The tax collectors and sinners were all drawing near to listen to Jesus, but the Pharisees and scribes began to complain, saying, “This Man welcomes sinners and eats with them.” So to them He addressed this parable. “What man among you having a hundred sheep and losing one of them would not leave the ninety-nine in the desert and go after the lost one until he finds it? And when he does find it, he sets it on his shoulders with great joy and, upon his arrival home, he calls together his friends and neighbors and says to them, ‘Rejoice with me because I have found my lost sheep.’ I tell you, in just the same way there will be more joy in heaven over one sinner who repents than over ninety-nine righteous people who have no need of repentance. “Or what woman having ten coins and losing one would not light a lamp and sweep the house, searching carefully until she finds it? And when she does find it, she calls together her friends and neighbors and says to them, ‘Rejoice with me because I have found the coin that I lost.’ In just the same way, I tell you, there will be rejoicing among the angels of God over one sinner who repents.”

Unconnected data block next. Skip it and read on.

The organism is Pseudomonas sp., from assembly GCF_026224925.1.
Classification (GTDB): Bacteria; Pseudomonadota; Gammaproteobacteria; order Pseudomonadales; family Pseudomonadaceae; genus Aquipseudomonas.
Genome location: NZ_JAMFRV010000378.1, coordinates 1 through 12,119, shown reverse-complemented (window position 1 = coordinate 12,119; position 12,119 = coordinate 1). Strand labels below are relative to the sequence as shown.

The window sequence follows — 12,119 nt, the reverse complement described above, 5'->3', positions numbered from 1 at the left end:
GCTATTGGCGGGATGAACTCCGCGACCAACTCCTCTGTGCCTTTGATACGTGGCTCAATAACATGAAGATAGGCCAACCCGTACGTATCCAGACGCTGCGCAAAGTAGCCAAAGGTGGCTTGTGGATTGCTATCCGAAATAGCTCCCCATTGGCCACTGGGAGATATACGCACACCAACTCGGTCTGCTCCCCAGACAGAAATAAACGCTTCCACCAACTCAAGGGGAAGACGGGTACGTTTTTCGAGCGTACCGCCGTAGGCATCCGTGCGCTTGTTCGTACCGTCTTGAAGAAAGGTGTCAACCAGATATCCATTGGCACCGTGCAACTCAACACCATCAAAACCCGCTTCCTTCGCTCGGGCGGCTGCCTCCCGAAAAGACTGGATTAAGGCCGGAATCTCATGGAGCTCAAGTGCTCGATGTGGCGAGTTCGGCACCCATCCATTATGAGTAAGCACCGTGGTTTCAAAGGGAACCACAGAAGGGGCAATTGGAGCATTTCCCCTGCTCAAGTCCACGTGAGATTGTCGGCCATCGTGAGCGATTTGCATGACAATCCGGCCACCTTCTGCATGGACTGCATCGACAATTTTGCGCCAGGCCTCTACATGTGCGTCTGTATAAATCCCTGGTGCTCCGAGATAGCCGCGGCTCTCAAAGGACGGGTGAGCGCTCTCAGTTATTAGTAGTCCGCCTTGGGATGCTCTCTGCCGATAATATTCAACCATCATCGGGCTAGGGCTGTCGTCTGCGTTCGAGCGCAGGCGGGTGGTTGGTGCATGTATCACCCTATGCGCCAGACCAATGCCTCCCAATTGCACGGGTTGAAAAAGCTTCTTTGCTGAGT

Lost sheep and coin: The first parable begins with a question. The logical implicit answer is: No shepherd would leave 99 sheep in the desert and go look for a stupid lost one! Ninety-nine sheep are more valuable than one sheep. God does what no shepherd would do: God seeks out the lost – tax collectors and sinners, those considered to be of no value. For Luke, Jesus is the Shepherd who goes out looking for the lost sheep; He welcomes sinners and eats with them. The second parable about a woman who loses one of ten coins makes the same point. Typical of Luke’s style, the owner of the lost sheep is a man, while the owner of the lost coin is a woman. The lost coin is one of ten coins; it is of little value. However, the parable identifies the lost coin with tax collectors and sinners. What is of no value to people is of great value to God. Both parables emphasize the celebration that follows the finding and conclude with fullness. The man finds the lost sheep and again has 100 sheep. The woman finds the lost coin and again has ten coins. According to Luke, in the kingdom, God rejoices over the finding of one lost sinner. God intends to have everyone – in distinction to those who think that God is only interested in the righteous.